I have spent several years helping my son with dyslexia and ADHD managing the transition from school to home–and often back to school. We have had to overcome several challenges that for most parents, are non issues. For example, getting the assignments translated from school to home and getting the homework from home to school.
Most often, this resulted in two issues:
- Me understanding and having a correct listing of all required homework.
- My son turning in his completed homework the next day…the homework we often spent hours on!
Many schools preprint agenda books or assignment notebooks. These are often spiral bound and have all kinds of information in them, like a calendar of sporting events. For my child, the assignment notebook was an invitation to doodle, rip paper, pull spirals–anything other than write his assignments down. The agenda presented too many distractions and the lines were too small for him to legibly write the assignments.
In addition, many teachers implemented folder systems or binders that also created opportunities for mass confusion, disorganization and a lack of accountability. For example, massive accordion-style folders that most often resulted in lost and missing assignments. I understand how these systems could be helpful for the average student, but for my son–who struggles with organization and focus–they were nightmares!
In response and with the cooperation of his classroom teaches, I created a simple solution to replace both the accordion-file folder and assignment notebook.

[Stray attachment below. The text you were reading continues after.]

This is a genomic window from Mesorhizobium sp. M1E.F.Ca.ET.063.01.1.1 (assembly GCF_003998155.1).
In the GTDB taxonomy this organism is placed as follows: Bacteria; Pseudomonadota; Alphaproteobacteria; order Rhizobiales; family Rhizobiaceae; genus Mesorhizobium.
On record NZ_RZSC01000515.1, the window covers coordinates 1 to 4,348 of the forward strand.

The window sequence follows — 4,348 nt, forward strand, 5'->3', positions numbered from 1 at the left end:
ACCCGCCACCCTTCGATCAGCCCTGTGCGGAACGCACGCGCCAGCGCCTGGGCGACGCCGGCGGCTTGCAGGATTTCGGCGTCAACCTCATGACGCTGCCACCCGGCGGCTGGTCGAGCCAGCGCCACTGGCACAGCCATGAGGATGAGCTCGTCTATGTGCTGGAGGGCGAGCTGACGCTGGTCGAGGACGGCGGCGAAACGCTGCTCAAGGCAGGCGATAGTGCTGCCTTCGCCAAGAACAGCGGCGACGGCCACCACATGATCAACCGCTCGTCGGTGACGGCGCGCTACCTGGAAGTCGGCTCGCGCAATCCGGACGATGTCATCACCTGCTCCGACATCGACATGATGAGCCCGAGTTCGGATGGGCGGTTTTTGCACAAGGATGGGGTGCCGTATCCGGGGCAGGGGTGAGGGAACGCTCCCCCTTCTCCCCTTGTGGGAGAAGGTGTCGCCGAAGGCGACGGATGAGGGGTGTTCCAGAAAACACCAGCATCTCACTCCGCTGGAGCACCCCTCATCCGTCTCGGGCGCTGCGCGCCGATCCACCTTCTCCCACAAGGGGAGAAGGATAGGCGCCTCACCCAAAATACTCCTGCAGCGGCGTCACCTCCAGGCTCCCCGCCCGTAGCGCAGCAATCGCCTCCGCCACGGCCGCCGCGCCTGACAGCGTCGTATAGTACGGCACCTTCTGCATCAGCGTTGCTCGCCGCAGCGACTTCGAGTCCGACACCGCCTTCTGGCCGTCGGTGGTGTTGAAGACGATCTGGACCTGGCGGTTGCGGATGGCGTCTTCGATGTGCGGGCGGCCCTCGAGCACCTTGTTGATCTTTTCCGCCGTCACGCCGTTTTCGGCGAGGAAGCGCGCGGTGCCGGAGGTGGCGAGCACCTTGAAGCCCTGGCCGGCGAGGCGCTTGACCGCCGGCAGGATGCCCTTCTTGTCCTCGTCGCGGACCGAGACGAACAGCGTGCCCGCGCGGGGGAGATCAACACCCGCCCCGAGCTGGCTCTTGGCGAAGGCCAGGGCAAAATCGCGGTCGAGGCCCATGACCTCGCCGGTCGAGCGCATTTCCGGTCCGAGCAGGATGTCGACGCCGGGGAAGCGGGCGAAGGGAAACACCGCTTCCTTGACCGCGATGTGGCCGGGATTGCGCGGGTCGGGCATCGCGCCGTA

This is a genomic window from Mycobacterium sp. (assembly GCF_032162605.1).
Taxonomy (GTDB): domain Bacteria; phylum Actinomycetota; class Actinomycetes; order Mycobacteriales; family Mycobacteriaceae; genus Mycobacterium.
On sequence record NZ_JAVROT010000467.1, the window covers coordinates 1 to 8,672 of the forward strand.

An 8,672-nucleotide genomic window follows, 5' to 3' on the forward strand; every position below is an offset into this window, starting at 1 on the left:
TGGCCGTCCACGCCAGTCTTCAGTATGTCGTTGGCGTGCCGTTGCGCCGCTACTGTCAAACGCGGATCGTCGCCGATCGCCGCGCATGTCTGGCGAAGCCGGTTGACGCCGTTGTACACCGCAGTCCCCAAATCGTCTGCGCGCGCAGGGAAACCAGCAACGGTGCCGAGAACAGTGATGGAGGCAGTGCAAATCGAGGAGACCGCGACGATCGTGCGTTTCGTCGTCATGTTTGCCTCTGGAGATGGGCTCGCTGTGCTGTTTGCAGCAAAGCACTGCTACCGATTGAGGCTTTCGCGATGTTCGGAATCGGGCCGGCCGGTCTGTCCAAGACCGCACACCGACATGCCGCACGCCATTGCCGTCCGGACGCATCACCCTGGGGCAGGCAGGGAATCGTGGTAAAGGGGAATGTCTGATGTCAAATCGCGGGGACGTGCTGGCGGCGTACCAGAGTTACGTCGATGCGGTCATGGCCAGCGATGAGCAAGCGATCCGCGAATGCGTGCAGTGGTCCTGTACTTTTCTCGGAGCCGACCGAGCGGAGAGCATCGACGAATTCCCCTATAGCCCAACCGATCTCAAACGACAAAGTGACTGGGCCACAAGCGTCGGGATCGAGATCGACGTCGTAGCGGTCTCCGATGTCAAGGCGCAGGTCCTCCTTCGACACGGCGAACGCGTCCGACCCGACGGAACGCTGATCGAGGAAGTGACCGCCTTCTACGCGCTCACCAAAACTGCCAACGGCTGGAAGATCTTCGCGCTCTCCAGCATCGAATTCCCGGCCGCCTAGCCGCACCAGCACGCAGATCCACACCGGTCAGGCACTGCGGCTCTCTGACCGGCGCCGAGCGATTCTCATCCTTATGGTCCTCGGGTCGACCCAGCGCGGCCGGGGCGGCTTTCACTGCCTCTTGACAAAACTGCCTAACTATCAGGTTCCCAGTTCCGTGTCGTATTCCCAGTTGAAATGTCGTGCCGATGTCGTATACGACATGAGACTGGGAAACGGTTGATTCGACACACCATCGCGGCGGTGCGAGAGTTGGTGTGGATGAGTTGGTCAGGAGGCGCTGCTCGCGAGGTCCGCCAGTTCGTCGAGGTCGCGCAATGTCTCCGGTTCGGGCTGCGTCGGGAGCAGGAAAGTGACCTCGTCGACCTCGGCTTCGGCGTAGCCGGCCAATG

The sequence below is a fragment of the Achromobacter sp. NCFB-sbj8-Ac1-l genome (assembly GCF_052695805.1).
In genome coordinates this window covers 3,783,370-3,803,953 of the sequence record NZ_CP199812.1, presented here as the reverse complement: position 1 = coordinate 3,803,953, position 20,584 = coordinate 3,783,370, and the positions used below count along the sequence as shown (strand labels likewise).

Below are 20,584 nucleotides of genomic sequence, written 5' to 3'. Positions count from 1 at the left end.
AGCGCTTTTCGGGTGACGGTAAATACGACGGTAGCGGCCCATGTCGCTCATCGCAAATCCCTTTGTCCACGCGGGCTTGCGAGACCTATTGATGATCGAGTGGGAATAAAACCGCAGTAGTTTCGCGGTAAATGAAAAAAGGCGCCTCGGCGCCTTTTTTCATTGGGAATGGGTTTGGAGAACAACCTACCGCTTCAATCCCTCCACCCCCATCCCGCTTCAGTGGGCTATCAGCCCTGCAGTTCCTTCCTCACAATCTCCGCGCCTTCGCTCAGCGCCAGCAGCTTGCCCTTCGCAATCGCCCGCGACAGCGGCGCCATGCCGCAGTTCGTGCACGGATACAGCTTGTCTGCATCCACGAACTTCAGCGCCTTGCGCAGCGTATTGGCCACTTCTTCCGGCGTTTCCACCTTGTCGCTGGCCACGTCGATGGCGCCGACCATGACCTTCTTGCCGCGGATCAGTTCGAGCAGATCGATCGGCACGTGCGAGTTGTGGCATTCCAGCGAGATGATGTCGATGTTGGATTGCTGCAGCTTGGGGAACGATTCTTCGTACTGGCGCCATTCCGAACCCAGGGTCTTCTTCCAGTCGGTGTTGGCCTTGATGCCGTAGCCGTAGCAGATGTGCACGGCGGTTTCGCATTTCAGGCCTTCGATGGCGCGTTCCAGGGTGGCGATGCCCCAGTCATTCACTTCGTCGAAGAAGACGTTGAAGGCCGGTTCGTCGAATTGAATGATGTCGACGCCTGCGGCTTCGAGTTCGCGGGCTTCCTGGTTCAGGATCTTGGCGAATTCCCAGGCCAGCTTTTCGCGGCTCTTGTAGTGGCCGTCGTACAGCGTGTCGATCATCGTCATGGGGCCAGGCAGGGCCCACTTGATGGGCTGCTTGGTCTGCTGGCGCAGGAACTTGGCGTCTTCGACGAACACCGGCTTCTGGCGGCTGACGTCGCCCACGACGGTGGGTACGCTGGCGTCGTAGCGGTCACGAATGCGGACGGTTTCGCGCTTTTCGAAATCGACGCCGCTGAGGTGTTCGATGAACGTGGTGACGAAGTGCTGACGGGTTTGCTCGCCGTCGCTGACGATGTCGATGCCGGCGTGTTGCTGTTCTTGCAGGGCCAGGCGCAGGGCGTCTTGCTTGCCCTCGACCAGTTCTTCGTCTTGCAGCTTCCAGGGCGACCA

We reduced the folder system to ONE folder divided in to two sides: home and school. Papers that were to be turned in at school went on one side and things that needed to come home went on the other. That way, when we were first working on some organization and building personal responsibility, he could walk in to the classroom and hand the teacher everything on the “school” side of the folder. Similarly, each night, I would go through everything on the “home” side of the folder.
And, we pitched the assignment notebook. Instead, I made very simple assignment sheets that were easy for him to find and keep track of, easy for his teacher to check and provided me with all the information I needed to support him during homework time. I used a half-pocket folder to hold the assignment notebook and Velcro it to the front of the main folder.
These stripped-down versions of core components of the elementary school classroom made a big difference in improving our school to home and home to school transition. And, as always, I need to thank my son’s supportive classroom teachers who were always willing to support our alternative strategies
This is just one of the homework strategies I share in my Homework Helpers workshop. If you have an event where this workshop may be helpful, please feel free to email me at firstname.lastname@example.org.